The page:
A European Commission (EC) senior representative recently addressed online gaming operators at London's ICE conference calling for all countries in the European Union (EU) to establish an online gaming licensing system.
According to Italian portal GiocoNews, EC Deputy Head of Unit, DG Internal Market, Industry, Entrepreneurship and SMEs Harrie Temmink stated, "Operators need to have a license for the specific country in which they offer games, without being able to count on the recognition of licenses between one European country and another. For their part is for the Member States to ensure a non-discriminatory system of issuing permits."
The EC appears to have moved away from the idea of having a single licensing system throughout the EU, since "the European states are opposed to harmonization."
The statements by Temmink could be surprising to many gaming operators and others in the industry since it appears to be in direct contrast to the goals of former EU Commissioner Michel Barnier, who was calling for a centralized EU gaming licensing regime.
While Barnier recognized that many countries within the EU demanded control of their gaming licensing system, he believed this was against EU policies of free trade within the EU.
The recently appointed EU Commisioner Günther Oettinger appeared to be continuing pushing the objectives his predecessor outlined when he referred Sweden to the European Court of Justice (CJEU). However, this action appears to be related to Sweden's monopolistic and confusing gaming licensing regime.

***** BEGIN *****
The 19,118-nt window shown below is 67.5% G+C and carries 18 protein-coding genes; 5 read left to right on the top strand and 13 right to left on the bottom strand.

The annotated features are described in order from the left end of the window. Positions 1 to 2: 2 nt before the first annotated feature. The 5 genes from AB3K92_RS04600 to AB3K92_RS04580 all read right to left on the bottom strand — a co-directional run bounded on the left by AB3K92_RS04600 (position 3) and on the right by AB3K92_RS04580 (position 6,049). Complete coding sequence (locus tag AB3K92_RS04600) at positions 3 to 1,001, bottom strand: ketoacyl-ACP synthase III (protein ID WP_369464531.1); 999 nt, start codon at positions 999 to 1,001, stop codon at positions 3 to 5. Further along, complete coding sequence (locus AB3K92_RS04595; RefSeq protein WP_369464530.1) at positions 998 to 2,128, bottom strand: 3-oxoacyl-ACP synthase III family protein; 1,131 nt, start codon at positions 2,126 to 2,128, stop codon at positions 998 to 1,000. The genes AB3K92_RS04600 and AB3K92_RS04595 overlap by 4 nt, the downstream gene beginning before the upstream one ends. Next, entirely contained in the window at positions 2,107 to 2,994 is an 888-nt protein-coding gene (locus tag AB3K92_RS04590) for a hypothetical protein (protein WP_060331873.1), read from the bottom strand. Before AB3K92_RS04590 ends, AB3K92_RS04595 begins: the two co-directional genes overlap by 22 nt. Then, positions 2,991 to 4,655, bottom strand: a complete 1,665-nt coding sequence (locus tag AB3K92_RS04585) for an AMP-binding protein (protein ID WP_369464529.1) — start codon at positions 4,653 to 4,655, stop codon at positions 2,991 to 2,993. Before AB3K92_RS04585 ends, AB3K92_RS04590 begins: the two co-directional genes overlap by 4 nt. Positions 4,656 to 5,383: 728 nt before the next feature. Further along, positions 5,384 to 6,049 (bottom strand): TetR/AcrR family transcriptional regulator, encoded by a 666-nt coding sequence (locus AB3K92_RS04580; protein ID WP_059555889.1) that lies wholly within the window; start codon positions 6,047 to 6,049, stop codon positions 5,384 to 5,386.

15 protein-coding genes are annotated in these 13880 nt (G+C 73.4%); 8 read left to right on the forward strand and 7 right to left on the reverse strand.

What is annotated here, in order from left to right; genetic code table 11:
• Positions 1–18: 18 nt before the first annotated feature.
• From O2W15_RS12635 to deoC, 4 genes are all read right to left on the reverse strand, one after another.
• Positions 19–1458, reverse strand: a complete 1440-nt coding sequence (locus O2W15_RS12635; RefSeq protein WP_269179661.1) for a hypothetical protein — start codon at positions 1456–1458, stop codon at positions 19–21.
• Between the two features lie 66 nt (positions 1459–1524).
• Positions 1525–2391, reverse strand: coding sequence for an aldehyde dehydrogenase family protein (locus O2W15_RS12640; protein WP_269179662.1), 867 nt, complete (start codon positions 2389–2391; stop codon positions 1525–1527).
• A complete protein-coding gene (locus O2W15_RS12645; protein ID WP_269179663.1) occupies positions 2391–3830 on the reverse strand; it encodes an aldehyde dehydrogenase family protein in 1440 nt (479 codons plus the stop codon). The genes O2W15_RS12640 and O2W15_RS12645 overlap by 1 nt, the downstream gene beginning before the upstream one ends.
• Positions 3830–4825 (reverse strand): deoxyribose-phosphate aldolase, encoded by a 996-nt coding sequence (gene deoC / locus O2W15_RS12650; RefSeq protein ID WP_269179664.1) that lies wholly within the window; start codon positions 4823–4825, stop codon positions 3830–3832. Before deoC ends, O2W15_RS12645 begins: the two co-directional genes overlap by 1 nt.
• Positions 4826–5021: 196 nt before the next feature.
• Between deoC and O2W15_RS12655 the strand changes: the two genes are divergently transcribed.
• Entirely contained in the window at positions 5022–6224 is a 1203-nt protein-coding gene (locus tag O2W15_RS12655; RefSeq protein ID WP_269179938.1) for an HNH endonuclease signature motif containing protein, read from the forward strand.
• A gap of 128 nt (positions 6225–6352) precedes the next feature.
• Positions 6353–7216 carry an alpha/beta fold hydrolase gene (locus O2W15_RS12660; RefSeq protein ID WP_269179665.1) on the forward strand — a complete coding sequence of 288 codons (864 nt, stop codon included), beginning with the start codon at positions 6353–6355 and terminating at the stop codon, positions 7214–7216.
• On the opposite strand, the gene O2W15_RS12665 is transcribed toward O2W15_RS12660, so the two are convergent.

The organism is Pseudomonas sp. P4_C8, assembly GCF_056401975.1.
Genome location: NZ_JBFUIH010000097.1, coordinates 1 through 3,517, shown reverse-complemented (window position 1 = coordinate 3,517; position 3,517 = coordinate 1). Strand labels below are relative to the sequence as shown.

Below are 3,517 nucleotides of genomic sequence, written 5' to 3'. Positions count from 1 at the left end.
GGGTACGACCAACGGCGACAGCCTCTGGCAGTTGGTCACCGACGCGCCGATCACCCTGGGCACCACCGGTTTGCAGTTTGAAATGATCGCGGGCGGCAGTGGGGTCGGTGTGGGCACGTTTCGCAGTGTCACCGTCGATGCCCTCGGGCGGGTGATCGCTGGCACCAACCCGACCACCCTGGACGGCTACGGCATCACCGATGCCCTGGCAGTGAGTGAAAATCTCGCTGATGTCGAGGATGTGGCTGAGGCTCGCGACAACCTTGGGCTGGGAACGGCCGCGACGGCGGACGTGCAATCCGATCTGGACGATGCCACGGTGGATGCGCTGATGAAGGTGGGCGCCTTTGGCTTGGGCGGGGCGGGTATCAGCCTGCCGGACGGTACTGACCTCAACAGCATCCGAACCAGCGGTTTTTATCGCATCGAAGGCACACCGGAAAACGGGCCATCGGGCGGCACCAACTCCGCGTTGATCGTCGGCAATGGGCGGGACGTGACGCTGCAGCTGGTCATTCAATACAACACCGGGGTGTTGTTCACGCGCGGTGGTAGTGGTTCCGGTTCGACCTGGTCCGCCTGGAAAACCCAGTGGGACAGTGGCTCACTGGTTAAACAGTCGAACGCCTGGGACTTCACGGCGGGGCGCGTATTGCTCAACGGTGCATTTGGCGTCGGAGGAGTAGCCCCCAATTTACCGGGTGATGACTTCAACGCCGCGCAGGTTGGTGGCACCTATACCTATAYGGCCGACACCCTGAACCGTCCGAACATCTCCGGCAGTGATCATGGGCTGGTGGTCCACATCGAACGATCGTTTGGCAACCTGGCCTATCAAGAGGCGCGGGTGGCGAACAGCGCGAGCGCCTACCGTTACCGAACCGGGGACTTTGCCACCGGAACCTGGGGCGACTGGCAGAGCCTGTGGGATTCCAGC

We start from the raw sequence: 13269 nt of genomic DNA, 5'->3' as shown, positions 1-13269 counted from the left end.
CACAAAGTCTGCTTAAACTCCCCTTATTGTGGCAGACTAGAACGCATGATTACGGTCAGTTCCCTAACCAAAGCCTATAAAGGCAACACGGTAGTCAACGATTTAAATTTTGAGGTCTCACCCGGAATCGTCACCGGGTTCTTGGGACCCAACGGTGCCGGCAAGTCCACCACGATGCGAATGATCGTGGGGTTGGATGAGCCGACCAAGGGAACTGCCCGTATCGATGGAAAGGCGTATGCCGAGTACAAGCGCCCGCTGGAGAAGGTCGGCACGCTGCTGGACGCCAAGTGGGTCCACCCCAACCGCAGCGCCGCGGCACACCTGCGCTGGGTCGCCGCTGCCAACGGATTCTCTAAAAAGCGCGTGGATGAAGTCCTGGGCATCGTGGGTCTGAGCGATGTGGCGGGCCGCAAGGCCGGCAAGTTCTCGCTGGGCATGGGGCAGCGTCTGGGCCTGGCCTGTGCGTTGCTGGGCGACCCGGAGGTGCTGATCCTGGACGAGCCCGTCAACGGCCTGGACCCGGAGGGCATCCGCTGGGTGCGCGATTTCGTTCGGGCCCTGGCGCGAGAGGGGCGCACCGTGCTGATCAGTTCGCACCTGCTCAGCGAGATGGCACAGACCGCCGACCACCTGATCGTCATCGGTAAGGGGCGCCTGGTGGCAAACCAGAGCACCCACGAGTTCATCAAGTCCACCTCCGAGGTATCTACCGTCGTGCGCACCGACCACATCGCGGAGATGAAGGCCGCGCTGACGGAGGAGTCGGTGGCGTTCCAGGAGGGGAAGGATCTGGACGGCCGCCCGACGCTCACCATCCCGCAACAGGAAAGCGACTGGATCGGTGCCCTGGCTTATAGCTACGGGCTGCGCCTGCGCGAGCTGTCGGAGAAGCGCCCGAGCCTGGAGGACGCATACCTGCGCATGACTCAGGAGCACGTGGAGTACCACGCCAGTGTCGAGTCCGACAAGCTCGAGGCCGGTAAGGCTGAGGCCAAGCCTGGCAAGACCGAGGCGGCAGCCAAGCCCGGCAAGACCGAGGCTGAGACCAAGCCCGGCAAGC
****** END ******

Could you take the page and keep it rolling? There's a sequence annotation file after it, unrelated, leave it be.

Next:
According to GiocoNews, Temmink said this about the CJEU case against Sweden: "We know there is a monopoly with 50 percent, but what about the other 50 percent? God knows what is happening. For the European Commission this is totally unacceptable. I expect that some open cases against other Member States will adopt in 2015."
Although Temmink appears to be backtracking against the former EU Commissioner's objectives and what appeared to initially be the new EU Commissioner's objectives, he does state that there does need to be a level of cooperation between member states.
"We would like to find an agreement between all the regulatory authorities in Europe for the exchange of information on license holders and enforcement measures, and we are trying to do it this year," Temmink said.
In a perfect world, Temmink would like to include the United States of America in a cooperative agreement, "In an ideal world you should force the United States to do this, but the EU law does not allow it," said Temmink. "However, this is a work-in-progress, and we hope that there will be developments this year. Obviously there are areas that need to be clarified, such as the determination of the scope of trade between the regulators."